The third-floor balcony from where, in the book, Scout, Jem, Dill, Rev. Sykes, and others watched the trial. While the courtroom seemed to be air-conditioned when we were there, the third-floor landing was not, and it was noticeably warmer than the second-floor courtroom was.

View of the court from the balcony.

View of the court from the balcony.

A note in Nelle Harper Lee's handwriting.

A note in Nelle Harper Lee’s handwriting.

The second floor of museum has a room dedicated to Harper Lee and another to Truman Capote, who were neighbors and childhood friends in Monroeville.

The second floor of museum has a room dedicated to Harper Lee and another to Truman Capote, who were neighbors and childhood friends in Monroeville.

This is a closer-up section of the poster.

This is a closer-up section of the poster.

A piece of the oak tree that was the model for the oak tree near the Radley house in the book.

A piece of the oak tree that was the model for the oak tree near the Radley house in the book.

Soap carvings and pennies, presumably there as examples of those objects mentioned in the book.

Soap carvings and pennies, presumably there as examples of those objects mentioned in the book.

This courthouse room off the central lobby of the first floor is set up as a typical lawyer's office of the 1930s, the setting of To Kill a Mockingbird.

This courthouse room off the central lobby of the first floor is set up as a typical lawyer’s office of the 1930s, the setting of To Kill a Mockingbird.

The book mentions that lawyer Atticus had a set of the Code of Alabama in his office. This photo's a bit out of focus, but I loved that the volume titles included "Bastardy."

The book mentions that lawyer Atticus had a set of the Code of Alabama in his office. This photo’s a bit out of focus, but I loved that the volume titles included “Bastardy.”

In the Bird's Nest gift shop, among the postcards, books, and t-shirts, there's a metal tub of old photos. Museum staffer George Jones explained that these photos belonged to a town photographer and local people come in and dig through the photos and buy ones they like for a dollar a piece.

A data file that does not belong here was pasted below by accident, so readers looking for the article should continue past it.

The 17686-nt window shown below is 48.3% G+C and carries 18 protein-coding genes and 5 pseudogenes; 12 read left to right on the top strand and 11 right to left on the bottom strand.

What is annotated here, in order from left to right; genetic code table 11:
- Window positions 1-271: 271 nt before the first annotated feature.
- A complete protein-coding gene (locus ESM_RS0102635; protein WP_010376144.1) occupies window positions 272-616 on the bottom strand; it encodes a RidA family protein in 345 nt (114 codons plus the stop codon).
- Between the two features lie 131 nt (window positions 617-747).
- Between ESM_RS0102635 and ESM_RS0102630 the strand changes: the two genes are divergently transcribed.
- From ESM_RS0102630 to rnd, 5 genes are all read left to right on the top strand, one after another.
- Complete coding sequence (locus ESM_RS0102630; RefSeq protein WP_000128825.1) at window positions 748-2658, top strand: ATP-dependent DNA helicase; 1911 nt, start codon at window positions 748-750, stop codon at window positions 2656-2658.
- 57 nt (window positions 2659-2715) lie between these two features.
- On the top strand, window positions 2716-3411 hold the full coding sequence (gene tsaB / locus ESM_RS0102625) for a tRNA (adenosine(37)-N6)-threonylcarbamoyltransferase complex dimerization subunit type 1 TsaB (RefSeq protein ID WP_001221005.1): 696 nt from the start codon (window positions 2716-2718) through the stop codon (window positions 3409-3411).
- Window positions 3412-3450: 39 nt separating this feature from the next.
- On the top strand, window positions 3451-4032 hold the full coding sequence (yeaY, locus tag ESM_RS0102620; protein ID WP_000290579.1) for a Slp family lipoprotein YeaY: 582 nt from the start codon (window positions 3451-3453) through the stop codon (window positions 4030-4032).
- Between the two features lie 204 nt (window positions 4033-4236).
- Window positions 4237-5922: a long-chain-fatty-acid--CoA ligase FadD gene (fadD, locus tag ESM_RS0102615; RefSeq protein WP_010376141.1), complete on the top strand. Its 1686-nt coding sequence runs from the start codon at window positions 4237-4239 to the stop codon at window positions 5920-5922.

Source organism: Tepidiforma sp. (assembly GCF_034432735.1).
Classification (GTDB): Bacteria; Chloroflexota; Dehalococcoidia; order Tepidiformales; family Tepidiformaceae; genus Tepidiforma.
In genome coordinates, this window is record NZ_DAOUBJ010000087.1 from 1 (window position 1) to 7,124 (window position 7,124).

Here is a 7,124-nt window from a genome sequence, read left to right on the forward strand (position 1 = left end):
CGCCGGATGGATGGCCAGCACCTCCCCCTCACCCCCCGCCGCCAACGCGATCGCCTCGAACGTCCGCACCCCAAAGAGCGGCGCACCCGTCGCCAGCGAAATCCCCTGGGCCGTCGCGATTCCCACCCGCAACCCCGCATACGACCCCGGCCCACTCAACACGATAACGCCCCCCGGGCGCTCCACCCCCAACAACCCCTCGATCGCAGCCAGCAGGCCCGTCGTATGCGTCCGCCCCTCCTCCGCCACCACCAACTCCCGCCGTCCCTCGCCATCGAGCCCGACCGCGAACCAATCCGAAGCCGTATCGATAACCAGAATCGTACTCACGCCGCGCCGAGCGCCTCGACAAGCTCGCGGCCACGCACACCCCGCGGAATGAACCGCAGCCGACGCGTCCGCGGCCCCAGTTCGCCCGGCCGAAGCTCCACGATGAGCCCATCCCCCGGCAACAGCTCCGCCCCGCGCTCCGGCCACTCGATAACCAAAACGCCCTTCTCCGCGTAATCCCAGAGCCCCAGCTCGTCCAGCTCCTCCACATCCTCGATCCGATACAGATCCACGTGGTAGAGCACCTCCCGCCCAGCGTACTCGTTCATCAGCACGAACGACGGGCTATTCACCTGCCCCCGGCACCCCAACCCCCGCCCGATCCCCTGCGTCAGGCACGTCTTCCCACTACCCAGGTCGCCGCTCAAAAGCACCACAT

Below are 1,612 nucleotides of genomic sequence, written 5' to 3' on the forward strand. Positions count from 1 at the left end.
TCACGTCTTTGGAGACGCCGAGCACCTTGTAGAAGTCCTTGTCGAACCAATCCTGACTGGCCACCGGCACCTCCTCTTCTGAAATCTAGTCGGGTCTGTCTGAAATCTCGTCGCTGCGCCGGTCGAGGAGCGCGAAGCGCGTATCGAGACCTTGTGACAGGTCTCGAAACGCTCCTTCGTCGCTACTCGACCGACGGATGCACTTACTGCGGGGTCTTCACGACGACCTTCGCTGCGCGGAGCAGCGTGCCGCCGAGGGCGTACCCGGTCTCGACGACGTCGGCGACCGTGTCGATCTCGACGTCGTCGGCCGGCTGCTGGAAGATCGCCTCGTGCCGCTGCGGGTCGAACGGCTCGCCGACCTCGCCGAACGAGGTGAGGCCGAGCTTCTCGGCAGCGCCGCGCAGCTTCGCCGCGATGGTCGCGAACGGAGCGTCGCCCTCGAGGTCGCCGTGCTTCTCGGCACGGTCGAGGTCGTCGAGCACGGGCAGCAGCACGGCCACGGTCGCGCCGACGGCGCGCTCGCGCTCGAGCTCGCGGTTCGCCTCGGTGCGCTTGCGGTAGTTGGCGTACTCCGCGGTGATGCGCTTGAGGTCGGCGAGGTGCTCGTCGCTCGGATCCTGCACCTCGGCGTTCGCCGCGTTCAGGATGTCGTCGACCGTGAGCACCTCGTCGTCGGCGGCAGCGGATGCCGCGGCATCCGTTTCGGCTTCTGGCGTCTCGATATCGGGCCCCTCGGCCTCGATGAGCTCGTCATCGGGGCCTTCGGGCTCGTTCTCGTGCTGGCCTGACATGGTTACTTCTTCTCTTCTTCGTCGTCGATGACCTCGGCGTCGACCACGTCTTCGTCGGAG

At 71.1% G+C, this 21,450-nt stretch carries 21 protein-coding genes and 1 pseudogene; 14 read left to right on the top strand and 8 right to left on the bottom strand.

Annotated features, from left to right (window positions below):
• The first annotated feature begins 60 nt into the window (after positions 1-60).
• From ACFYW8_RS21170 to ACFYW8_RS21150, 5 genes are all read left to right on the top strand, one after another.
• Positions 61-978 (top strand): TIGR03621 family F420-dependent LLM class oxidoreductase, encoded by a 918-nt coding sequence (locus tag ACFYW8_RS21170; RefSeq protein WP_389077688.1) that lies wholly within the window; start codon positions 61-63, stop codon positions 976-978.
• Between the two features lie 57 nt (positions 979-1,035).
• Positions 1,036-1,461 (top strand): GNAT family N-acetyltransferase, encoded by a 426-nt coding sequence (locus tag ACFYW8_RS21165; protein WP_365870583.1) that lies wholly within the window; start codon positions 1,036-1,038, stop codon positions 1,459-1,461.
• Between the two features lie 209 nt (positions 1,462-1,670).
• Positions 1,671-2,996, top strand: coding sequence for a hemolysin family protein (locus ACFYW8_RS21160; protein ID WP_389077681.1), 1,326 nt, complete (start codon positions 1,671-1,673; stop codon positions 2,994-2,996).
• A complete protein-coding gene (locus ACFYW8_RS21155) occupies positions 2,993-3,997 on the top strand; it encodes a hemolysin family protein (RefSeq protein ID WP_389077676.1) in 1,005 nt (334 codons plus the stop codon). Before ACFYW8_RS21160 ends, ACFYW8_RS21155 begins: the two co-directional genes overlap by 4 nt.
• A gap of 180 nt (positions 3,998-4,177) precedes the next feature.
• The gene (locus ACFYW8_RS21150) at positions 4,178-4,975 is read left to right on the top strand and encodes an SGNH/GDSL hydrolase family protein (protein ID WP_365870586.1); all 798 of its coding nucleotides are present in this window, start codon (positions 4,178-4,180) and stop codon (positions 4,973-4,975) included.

In the Bird’s Nest gift shop, among the postcards, books, and t-shirts, there’s a metal tub of old photos. Museum staffer George Thomas Jones explained that these photos belonged to a town photographer and local people come in and dig through the photos and buy ones they like for a dollar a piece.

"Tequila Mockingbird" is long what "To Kill a Mockingbird" has sounded like -- I'm glad I'm not the only one.

I’ve always thought “To Kill a Mockingbird” sounded like “Tequila Mockingbird” — and so I was glad to learn that someone had made such a cocktail.

See photos, Part 2.

3 responses to “‘Literary Capital of Alabama’: Monroeville as Harper Lee’s Maycomb, Part 1

  1. What a fascinating pilgrimage to make – so wonderful to see the courthouse so beautifully preserved. I love the Celebration of Reading plaque – also a good prompt to make more time to read!

    • I second your appreciation of the efforts of the museum staff to maintain the courthouse and make it available to the public. The current importance of To Kill a Mockingbird to Monroeville would be hard to overstate.